Thursday, March 18, 2004

What Alan said about Julie...

I wasn't sure what I was going to say this morning at Julius Schwartz's memorial. None of my Julie anecdotes really go anywhere, and they all sort of reduce down to we just liked each other very much, and I was in awe of him, and Julie got a huge kick out of the fact that I cared and was interested and was impressed by his stories of the early days of SF ("You know who that guy in the photo next to me is? Huh? Countryman of yours. Eric Frank Russell.") And then, as I arrived, I was asked if I would read something that Alan Moore had sent to be read, and I said I would love to. He said everything I would have wanted to have said, and said it better than I ever could.

So I read it at Julie's memorial, trying to pace and pitch it as Alan would have done, and afterward people kept coming up to me and asking if I could post it, or copy it for them. Alan graciously gave his permission for it to be posted here. Bob Wayne was kind enough to send it to me in electronic form, so I didn't have to type it all in again.


Just off the 'plane from England, anything except fresh out of Kennedy, within an hour or two we'd all been introduced to Julie, all us early eighties economic migrants, awestruck, wide-eyed, staring like religiously-converted lemurs as at last we met our childhood's god, the intergalactic cabby who wouldn't shut up, the curator of the space museum. We loved Julie in the way that we'd love anyone we'd known since we were small, who'd shared with us that secret, rustling, flashlight-dazzled space beneath the midnight counterpane. We loved him in the way that we loved covers with gorillas on.

We followed at his heels, a quacking flock, along the migraine-yellow dot-toned hallways at the DC offices, and if he thought of us as irritating Carl Barks nephews, as the Hueys, Deweys and Louies that he's never really wanted, then he didn't let it show. Quite the reverse. Julie indulged us like a visiting school-trip for pale, consumptive English orphans, fragile coughing invalids at Fresh Air Camp. He sneaked us presents, file copies of some treasured Mystery in Space pulled from the morgue drawers in his office, from which rose the perfume of his life, long decades of pulp pages, fifty thousand comic racks in every corner magazine store that you ever visited or dreamed about.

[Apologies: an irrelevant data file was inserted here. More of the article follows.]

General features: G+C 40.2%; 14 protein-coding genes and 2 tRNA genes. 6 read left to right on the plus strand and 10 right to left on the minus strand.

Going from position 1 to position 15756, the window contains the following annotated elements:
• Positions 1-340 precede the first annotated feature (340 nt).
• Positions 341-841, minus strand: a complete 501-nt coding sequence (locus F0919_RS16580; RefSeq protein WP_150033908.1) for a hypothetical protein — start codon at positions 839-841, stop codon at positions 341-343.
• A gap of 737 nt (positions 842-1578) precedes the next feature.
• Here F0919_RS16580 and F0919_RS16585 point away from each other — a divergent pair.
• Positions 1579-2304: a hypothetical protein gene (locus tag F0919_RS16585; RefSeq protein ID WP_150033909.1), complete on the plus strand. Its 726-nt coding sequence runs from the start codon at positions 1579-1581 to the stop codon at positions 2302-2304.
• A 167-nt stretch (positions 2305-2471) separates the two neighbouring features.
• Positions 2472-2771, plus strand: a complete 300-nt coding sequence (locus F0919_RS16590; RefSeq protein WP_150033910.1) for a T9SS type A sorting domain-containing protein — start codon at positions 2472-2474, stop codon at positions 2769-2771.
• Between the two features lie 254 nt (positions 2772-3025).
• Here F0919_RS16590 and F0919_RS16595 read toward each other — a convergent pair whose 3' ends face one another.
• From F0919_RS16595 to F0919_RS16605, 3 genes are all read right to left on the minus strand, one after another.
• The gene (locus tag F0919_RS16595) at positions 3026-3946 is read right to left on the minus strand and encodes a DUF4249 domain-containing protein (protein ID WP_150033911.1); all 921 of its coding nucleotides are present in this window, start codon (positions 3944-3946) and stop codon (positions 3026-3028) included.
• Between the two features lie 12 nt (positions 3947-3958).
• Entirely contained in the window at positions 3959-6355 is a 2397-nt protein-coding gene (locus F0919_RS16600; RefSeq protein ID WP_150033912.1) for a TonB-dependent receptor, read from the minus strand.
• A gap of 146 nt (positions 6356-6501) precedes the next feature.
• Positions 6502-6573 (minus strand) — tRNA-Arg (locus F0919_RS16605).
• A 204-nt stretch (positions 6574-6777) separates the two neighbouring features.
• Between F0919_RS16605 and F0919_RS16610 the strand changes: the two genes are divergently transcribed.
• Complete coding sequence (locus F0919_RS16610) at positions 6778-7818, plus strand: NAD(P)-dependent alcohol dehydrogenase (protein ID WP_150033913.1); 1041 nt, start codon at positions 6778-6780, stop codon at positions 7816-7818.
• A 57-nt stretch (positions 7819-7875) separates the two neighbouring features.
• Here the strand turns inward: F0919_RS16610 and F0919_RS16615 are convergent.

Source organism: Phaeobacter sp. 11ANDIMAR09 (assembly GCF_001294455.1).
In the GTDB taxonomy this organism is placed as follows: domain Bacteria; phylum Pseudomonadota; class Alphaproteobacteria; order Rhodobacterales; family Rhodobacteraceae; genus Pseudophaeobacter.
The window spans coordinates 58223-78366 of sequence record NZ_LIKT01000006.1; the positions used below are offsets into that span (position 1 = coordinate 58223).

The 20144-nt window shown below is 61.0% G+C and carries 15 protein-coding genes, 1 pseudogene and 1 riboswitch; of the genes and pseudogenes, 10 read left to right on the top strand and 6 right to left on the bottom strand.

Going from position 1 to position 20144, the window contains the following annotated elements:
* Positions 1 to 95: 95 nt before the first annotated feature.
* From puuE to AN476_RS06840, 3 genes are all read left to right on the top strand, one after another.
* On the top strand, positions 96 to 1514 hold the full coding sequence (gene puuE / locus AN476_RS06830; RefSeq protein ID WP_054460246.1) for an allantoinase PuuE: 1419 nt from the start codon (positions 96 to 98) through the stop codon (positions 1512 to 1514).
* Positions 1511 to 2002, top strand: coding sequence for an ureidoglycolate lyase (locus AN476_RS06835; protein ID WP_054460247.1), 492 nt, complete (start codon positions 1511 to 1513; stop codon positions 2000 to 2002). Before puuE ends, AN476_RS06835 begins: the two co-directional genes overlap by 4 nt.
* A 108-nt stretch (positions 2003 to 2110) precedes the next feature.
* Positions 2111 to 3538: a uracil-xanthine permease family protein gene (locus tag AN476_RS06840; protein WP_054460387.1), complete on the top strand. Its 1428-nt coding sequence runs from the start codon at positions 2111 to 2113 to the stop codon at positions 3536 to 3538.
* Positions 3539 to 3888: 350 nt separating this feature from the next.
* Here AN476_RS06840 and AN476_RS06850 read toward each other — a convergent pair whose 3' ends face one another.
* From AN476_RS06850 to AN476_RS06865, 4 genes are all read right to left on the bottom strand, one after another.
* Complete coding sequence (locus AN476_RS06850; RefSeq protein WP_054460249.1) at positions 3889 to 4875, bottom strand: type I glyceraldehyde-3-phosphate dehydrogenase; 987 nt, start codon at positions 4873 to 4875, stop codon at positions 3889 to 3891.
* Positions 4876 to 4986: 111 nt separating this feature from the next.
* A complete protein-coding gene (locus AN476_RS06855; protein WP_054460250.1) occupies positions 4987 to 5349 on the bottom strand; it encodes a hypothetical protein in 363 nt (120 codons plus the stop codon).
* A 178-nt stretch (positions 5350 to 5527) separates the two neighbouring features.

He knew a captive audience when he saw one, and appreciated our appreciation. All the anecdotes were new to us, the creaking chair-bound jokes fresh as this morning's lox. The funeral for a much-feared fellow editor he told us of, whereat the section of the service set aside for testaments and kindly words concerning the deceased stretched into long, embarrassed silence until someone at the back stood up and ventured the opinion that the late lamented's brother had been worse. We were a pushover. He made us laugh, he knocked us dead, and then there was the scrapbook, with its pages full of letters, pictures, signatures. "I am, sir, your devoted servant, H.P. Lovecraft." Photographs of Julie, young with diamond cutter eyes behind wire-rimmed spectacles. Men in dark coats and Homburg hats on winter corners in New York, grey vapour twisting up from manhole covers, from cigars. "You see the crewcut kid, the newsboy there? That's Bradbury." We'd gape and nod, could not have possibly been more impressed if he'd said, "See that old guy in the toga, standing by Ed Hamilton? That's Zeus."

And now we hear that Julie has been�discontinued? Cancelled? But they said the same about Green Lantern and the Flash back in the early 'fifties, so we can't be certain. This is comics. There'll be some way around it, be some parallel world Earth-Four Julie, born thirty years later to account for problems in the continuity, and decked out in a jazzier, more streamlined outfit.

A funny, brilliant, endlessly enthusiastic twelve year old got up in an old man suit, Julie spent his life mining the gold-seam of the future; is too big, then, to be ever truly swallowed by the past. He was a friend, he was an inspiration, was the founder of our dreams. He ruined my reputation as a gentle pacifist by claiming that I'd seized him by the throat and sworn to kill him if he didn't let me write his final episodes of Superman, and how, now, am I supposed to contradict a classic Julius Schwartz yarn? So, all right: it's true. I picked him up and shook him like a British nanny, and I hope wherever he is now, he's satisfied by this shamefaced confession.

Goodnight, Julie. It has been our privilege to have known you.

You were the best.

Alan Moore
Northampton, March 17th, 2004.